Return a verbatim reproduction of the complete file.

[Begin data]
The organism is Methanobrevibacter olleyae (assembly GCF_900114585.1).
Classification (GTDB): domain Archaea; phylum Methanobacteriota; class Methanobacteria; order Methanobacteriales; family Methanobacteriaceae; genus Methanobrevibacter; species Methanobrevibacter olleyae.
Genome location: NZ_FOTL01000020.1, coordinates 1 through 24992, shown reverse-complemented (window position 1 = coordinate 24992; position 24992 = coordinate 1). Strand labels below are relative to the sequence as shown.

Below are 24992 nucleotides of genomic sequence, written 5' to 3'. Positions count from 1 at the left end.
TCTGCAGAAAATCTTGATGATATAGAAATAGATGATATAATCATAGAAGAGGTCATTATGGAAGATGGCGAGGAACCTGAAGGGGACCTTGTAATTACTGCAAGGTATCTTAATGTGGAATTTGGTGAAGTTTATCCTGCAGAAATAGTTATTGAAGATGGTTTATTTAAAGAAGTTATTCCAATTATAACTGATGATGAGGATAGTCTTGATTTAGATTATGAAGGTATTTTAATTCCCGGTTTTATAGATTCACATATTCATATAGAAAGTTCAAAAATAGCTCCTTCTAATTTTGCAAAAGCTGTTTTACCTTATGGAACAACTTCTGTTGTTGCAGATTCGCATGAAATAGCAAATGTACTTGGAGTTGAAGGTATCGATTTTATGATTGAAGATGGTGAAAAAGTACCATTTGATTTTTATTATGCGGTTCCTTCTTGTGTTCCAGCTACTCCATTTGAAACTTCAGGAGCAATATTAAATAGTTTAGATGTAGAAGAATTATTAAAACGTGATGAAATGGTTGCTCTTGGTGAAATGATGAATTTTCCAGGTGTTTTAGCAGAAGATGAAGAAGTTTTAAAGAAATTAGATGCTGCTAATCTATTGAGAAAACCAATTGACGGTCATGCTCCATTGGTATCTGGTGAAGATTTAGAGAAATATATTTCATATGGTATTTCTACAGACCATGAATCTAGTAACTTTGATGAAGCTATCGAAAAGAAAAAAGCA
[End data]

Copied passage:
The organism is Methanobrevibacter olleyae (assembly GCF_900114585.1).
Classification (GTDB): domain Archaea; phylum Methanobacteriota; class Methanobacteria; order Methanobacteriales; family Methanobacteriaceae; genus Methanobrevibacter; species Methanobrevibacter olleyae.
Genome location: NZ_FOTL01000020.1, coordinates 1 through 24992, shown reverse-complemented (window position 1 = coordinate 24992; position 24992 = coordinate 1). Strand labels below are relative to the sequence as shown.

Below are 24992 nucleotides of genomic sequence, written 5' to 3'. Positions count from 1 at the left end.
TCTGCAGAAAATCTTGATGATATAGAAATAGATGATATAATCATAGAAGAGGTCATTATGGAAGATGGCGAGGAACCTGAAGGGGACCTTGTAATTACTGCAAGGTATCTTAATGTGGAATTTGGTGAAGTTTATCCTGCAGAAATAGTTATTGAAGATGGTTTATTTAAAGAAGTTATTCCAATTATAACTGATGATGAGGATAGTCTTGATTTAGATTATGAAGGTATTTTAATTCCCGGTTTTATAGATTCACATATTCATATAGAAAGTTCAAAAATAGCTCCTTCTAATTTTGCAAAAGCTGTTTTACCTTATGGAACAACTTCTGTTGTTGCAGATTCGCATGAAATAGCAAATGTACTTGGAGTTGAAGGTATCGATTTTATGATTGAAGATGGTGAAAAAGTACCATTTGATTTTTATTATGCGGTTCCTTCTTGTGTTCCAGCTACTCCATTTGAAACTTCAGGAGCAATATTAAATAGTTTAGATGTAGAAGAATTATTAAAACGTGATGAAATGGTTGCTCTTGGTGAAATGATGAATTTTCCAGGTGTTTTAGCAGAAGATGAAGAAGTTTTAAAGAAATTAGATGCTGCTAATCTATTGAGAAAACCAATTGACGGTCATGCTCCATTGGTATCTGGTGAAGATTTAGAGAAATATATTTCATATGGTATTTCTACAGACCATGAATCTAGTAACTTTGATGAAGCTATCGAAAAGAAAAAAGCA